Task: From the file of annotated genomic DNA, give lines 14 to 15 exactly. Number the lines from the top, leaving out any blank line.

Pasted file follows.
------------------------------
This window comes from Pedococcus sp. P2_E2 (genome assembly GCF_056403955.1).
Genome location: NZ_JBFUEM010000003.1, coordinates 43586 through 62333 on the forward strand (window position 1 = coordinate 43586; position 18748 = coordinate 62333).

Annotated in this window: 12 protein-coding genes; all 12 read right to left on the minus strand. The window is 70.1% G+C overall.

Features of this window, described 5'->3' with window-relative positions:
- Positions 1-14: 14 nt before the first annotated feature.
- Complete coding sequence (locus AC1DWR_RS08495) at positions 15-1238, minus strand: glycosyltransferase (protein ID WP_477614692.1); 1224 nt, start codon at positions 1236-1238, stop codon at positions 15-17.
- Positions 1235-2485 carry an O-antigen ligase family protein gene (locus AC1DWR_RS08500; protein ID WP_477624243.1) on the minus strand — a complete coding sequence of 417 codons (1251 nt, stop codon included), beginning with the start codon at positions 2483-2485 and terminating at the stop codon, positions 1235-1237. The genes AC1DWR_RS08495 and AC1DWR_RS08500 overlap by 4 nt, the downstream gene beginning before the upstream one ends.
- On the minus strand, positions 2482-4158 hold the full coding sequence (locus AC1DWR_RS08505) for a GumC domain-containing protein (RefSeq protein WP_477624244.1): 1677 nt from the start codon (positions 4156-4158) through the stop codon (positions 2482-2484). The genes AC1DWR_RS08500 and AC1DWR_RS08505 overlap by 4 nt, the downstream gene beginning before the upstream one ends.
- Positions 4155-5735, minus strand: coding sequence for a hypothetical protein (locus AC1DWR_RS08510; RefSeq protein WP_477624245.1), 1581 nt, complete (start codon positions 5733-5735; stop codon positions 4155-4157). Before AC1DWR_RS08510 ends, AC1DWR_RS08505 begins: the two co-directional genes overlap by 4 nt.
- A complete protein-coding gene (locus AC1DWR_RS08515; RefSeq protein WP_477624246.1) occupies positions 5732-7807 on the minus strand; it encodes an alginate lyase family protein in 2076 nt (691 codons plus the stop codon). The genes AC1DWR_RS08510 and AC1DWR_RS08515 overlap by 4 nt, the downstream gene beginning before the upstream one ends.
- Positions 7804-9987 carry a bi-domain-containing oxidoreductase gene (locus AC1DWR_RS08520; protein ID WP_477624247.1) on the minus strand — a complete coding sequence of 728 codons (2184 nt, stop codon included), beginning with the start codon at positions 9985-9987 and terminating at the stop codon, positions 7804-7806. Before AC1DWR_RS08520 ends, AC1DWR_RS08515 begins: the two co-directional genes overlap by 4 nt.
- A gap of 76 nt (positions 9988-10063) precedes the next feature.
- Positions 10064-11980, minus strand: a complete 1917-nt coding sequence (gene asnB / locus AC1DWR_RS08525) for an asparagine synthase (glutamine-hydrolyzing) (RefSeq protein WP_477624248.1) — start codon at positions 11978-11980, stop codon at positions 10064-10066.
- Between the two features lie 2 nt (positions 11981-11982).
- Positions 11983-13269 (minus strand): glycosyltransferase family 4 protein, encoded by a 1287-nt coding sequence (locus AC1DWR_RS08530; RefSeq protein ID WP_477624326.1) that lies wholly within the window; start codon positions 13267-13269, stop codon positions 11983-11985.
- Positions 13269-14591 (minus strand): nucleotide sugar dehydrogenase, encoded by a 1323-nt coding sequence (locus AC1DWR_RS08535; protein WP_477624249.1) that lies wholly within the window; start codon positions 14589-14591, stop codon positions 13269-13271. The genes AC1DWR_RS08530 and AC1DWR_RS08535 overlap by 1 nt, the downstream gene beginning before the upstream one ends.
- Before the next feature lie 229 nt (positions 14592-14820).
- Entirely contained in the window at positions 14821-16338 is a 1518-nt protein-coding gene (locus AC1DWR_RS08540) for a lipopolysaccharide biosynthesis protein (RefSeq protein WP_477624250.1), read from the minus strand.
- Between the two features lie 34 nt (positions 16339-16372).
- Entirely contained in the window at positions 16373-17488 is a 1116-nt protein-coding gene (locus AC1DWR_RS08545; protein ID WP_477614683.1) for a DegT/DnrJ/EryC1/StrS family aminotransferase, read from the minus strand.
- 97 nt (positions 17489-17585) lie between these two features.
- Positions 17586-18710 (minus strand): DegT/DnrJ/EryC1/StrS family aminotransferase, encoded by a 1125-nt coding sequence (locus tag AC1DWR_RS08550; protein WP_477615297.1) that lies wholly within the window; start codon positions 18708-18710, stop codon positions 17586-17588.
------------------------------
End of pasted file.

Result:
- Between the two features lie 2 nt (positions 11981-11982).
- Positions 11983-13269 (minus strand): glycosyltransferase family 4 protein, encoded by a 1287-nt coding sequence (locus AC1DWR_RS08530; RefSeq protein ID WP_477624326.1) that lies wholly within the window; start codon positions 13267-13269, stop codon positions 11983-11985.